The government should pay attention to how good government schools and hospitals can be! It is essential that the government schools provide excellent schooling because children of lower middle class and poor families study there. Having the best education is the right of these children. Education is the basis of progress. Many talented children are deprived of education. One does not know who among them would have the ability to become Nehru, Shastri, Sardar Patel, Satish Dhawan, Abdul Kalam or Narayan Murthy! I have always been saying that now the strongest way to improve government schools and hospitals is to make it mandatory for all government officials and wards of public representatives to send their children to study in government schools.
If this happens then the situation will begin to improve immediately. Recently, I read the news that the district collector of Katni Pankaj Jain has admitted his daughter in a government anganwadi. Then it was reported that Masrat Khanam Ayesha, collector of Vikarabad in Telangana, has enrolled her own daughter in the fifth class of a government school. These are shining examples. Obviously, when the children of the district collectors study in government schools, the situation is bound to improve there.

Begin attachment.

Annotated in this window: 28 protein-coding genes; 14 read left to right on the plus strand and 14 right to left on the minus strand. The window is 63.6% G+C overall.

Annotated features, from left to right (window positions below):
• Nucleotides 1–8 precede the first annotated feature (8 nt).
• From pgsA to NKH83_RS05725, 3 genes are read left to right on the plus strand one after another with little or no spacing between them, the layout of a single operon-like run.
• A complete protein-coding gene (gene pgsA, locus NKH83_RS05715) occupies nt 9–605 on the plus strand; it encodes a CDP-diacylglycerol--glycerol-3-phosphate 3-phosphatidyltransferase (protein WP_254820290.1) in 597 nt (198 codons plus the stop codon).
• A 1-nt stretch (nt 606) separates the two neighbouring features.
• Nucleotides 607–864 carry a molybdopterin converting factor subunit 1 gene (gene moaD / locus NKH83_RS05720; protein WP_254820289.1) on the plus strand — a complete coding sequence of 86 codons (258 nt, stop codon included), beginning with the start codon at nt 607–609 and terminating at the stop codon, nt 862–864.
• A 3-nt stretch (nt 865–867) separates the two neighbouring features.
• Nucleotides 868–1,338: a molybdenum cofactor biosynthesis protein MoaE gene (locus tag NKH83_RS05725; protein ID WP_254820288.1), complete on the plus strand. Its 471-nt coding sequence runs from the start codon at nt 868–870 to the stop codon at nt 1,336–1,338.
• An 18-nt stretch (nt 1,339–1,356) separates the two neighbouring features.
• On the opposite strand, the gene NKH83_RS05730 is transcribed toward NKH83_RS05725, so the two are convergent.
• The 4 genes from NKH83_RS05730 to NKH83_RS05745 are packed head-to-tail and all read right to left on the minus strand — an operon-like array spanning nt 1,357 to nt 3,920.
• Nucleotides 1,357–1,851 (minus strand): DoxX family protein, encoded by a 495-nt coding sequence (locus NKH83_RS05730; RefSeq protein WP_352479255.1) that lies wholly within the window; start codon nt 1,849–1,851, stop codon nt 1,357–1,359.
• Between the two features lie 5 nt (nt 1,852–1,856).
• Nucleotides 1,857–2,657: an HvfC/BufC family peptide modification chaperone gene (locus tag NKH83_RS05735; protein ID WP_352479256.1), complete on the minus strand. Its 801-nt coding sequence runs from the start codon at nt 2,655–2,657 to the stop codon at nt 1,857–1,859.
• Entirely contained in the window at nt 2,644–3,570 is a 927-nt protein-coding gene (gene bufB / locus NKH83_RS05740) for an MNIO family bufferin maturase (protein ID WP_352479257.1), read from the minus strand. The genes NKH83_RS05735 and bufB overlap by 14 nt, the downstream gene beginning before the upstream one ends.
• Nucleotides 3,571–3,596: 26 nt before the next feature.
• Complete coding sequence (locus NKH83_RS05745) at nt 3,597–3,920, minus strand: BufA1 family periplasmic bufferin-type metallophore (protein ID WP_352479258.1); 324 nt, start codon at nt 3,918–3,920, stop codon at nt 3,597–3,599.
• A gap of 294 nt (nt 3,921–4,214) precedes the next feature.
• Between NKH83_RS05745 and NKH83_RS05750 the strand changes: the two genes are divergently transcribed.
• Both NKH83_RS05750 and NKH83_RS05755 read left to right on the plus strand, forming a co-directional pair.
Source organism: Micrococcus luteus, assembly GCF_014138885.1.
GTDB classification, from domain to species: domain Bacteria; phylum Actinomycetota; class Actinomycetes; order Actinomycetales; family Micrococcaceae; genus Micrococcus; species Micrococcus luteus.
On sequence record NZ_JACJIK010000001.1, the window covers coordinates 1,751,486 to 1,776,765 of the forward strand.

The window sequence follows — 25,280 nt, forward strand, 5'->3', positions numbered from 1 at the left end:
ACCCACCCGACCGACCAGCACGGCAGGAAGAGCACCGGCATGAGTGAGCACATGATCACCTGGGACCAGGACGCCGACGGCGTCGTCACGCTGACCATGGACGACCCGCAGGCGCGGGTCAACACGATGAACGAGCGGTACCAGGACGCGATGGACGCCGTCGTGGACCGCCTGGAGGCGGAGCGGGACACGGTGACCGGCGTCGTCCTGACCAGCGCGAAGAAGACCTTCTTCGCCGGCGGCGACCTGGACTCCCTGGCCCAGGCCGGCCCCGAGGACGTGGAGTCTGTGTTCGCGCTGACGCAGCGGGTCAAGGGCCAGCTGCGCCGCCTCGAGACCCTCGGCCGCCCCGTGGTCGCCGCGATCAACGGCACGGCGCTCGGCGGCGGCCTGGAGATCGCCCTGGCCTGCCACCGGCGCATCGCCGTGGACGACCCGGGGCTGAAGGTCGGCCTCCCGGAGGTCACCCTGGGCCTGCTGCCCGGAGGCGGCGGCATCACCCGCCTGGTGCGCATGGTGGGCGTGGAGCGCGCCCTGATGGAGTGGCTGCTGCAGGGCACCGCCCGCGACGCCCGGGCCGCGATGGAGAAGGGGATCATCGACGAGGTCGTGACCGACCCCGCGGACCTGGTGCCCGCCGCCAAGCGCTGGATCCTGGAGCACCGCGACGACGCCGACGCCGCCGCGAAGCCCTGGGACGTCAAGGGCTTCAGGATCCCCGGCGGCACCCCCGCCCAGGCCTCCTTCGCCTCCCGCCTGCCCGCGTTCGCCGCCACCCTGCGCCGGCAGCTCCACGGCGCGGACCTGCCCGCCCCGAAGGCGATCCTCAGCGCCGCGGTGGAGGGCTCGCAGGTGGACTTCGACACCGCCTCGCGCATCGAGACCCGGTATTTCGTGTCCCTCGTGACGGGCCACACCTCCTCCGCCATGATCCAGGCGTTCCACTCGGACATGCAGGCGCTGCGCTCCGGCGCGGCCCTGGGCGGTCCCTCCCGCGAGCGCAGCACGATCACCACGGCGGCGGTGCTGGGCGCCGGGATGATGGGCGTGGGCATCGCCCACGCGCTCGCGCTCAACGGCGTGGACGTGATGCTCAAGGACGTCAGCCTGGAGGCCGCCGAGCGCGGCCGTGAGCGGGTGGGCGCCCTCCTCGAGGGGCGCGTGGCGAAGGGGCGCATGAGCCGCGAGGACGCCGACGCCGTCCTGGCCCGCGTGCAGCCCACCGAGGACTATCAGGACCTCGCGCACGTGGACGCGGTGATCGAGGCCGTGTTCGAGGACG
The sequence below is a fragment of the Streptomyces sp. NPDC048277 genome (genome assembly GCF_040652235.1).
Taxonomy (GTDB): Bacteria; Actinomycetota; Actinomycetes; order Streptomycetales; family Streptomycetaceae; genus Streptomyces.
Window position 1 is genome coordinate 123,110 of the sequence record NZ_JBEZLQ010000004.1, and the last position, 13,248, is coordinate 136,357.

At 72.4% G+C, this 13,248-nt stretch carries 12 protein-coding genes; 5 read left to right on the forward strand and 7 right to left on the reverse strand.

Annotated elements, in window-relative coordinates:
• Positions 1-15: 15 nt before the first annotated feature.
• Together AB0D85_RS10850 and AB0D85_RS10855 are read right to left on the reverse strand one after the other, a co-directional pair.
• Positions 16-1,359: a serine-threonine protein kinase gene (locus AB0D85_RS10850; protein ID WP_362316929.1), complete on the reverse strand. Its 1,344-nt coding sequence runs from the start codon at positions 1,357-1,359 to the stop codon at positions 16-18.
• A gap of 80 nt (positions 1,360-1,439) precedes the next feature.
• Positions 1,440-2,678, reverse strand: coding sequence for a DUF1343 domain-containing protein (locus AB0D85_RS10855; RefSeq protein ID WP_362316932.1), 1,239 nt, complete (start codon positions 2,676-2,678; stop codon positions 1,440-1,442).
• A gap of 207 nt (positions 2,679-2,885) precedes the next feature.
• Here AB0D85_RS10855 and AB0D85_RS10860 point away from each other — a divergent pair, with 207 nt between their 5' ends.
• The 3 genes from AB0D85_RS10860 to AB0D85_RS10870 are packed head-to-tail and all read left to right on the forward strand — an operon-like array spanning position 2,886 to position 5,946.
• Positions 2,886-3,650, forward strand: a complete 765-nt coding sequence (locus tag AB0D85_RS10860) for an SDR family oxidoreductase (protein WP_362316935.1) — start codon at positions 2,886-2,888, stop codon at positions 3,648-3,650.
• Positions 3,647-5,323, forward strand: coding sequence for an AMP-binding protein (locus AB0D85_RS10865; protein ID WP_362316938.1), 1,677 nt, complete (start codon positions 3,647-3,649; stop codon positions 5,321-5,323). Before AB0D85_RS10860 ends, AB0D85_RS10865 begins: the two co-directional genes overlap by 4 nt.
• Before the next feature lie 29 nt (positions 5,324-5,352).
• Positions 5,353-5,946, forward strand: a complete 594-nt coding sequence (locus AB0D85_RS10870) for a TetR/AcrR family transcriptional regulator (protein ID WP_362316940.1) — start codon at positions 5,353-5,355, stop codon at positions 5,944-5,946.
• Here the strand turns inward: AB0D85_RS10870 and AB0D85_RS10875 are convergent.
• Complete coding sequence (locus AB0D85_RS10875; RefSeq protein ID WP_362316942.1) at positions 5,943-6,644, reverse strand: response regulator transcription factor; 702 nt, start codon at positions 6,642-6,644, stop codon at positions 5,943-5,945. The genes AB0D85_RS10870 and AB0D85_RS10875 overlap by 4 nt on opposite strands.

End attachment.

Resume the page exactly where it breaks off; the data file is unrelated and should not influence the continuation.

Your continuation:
Just as the Modi’s government has done the best in the field of cleanliness campaign, there is the need to replicate the same in government schools and hospitals too. A time-bound programme should be started throughout the country. State and Central governments should come together and decide that the condition of schools and hospitals of the entire country will improve in the given time frame. If we could do that, it would be a great gift for the poor and the lower middle class families. Bear it in mind that it is only through education that the country will march ahead!
The government may be boasting about education for all but the tragic truth is that the condition of thousands of government schools is sordid. School buildings are rickety and dilapidated structures. How can you study there? The government does not care at all. The children of the financially well-off will study in private schools, but what should the children of the poor do?